Super Bowl champion and former Los Angeles Rams wide receiver Odell Beckham Jr. made headlines in November after announcing he would be converting his 2021 salary into bitcoin.
The problem for Beckham: that bitcoin
prices have been plummeting.
This is bad news for crypto investors and for Beckham, who claimed to be converting $750,000 into bitcoin in a deal with the Block Inc.
payment company Cash App.
The Action Network is reporting that the deal was made on Nov. 12, a week after the veteran receiver’s release by the Cleveland Browns and a day when a bitcoin cost $64,158, according to CoinDesk — the price is down 46.55% since that time.
Based on Monday’s bitcoin prices, and assuming that Beckham did convert a lump sum of $750,000 into bitcoin when the deal was made in November, that salary would now be worth about $401,500, and, despite the drop in value, he would still have to pay taxes on income as provided to him at its $750,000 value.
In addition to federal income tax, Beckham would have to pay state income tax in California, where the Rams play and which has one of the highest state income-tax rates in the country. State income-tax brackets indicate the upper reaches of his income qualify for a 12.3% tax rate, which kicks in at $625,370. (His overall compensation, including a signing bonus and incentives, was reported to be worth as much as $4.25 million.)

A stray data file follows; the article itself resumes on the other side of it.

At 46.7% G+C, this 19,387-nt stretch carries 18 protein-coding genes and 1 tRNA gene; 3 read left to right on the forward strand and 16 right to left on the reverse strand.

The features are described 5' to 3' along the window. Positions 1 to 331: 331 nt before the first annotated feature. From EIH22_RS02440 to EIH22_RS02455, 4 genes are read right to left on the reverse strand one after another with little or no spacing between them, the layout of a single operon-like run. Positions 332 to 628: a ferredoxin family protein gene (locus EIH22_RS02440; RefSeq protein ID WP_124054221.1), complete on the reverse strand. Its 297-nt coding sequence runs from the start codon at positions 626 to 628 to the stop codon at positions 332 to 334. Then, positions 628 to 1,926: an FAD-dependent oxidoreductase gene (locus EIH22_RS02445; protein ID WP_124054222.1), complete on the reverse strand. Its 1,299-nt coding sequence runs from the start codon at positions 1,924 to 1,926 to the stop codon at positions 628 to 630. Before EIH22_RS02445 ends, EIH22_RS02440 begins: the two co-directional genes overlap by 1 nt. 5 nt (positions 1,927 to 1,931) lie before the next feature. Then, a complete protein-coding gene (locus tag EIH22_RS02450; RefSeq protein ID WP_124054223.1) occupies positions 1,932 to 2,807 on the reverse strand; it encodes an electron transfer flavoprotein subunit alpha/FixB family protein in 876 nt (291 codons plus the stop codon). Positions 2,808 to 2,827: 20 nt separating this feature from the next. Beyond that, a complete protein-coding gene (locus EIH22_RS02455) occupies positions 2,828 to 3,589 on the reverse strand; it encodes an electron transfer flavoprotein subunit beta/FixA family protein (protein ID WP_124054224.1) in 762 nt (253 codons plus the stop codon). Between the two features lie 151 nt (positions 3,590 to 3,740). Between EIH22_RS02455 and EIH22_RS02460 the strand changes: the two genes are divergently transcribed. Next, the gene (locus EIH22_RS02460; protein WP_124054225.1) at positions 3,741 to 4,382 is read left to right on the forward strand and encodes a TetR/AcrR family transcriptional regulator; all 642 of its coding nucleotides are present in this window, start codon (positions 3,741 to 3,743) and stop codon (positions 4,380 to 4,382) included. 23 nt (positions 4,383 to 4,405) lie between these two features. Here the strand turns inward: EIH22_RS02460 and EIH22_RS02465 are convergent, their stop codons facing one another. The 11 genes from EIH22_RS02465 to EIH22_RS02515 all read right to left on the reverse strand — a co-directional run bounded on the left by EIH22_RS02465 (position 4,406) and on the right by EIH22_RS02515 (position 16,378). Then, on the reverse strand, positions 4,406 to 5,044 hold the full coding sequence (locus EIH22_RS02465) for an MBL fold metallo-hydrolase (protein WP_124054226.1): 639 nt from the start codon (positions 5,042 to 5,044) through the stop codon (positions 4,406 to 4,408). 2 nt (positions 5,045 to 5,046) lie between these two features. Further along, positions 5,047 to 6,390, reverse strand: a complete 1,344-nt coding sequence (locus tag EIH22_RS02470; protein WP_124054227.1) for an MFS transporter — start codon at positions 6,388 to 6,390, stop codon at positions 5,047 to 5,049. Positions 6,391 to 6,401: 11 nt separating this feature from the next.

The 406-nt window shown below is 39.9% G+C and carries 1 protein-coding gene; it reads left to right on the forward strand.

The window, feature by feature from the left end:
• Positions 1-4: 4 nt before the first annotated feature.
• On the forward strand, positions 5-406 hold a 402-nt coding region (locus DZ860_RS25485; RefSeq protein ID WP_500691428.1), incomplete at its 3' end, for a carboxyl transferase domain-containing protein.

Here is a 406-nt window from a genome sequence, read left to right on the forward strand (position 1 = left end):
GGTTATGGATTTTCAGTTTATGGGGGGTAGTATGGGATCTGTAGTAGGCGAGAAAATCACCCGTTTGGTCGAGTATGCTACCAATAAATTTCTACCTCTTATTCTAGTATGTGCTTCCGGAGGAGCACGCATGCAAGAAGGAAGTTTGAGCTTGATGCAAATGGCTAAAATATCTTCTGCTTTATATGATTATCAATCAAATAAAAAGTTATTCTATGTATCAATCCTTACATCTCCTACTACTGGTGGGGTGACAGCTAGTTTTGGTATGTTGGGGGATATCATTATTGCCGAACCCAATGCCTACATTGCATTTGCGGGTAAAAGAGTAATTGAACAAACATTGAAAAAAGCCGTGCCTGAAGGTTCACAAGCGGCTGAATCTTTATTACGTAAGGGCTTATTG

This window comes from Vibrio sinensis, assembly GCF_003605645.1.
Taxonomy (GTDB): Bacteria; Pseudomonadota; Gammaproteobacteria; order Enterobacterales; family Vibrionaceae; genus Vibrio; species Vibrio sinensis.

Because it is not known whether Beckham moved the $750,000 sum all at once into bitcoin or spread it over multiple conversions, it’s difficult to pinpoint an exact dollar figure for Beckham’s losses. If the deposit was made on Nov. 12, that investment is now worth around $35,000 after federal and state taxes, according to Darren Rovell of the Action Network and formerly of ESPN and CNBC.
What can be reliably determined, though, is that Beckham would have been better off accepting his salary in U.S. dollars.
Representatives for Beckham did not verify the terms of Beckham’s bitcoin investment to MarketWatch.
Beckham joined a roster of NFL players who have accepted payment in cryptocurrency or who have converted portions of their salaries, including Saquon Barkley, Trevor Lawrence and Russell Okung.
Treasury Secretary Janet Yellen said Cryptocurrency market volatility is not a “real threat” to the U.S. financial system.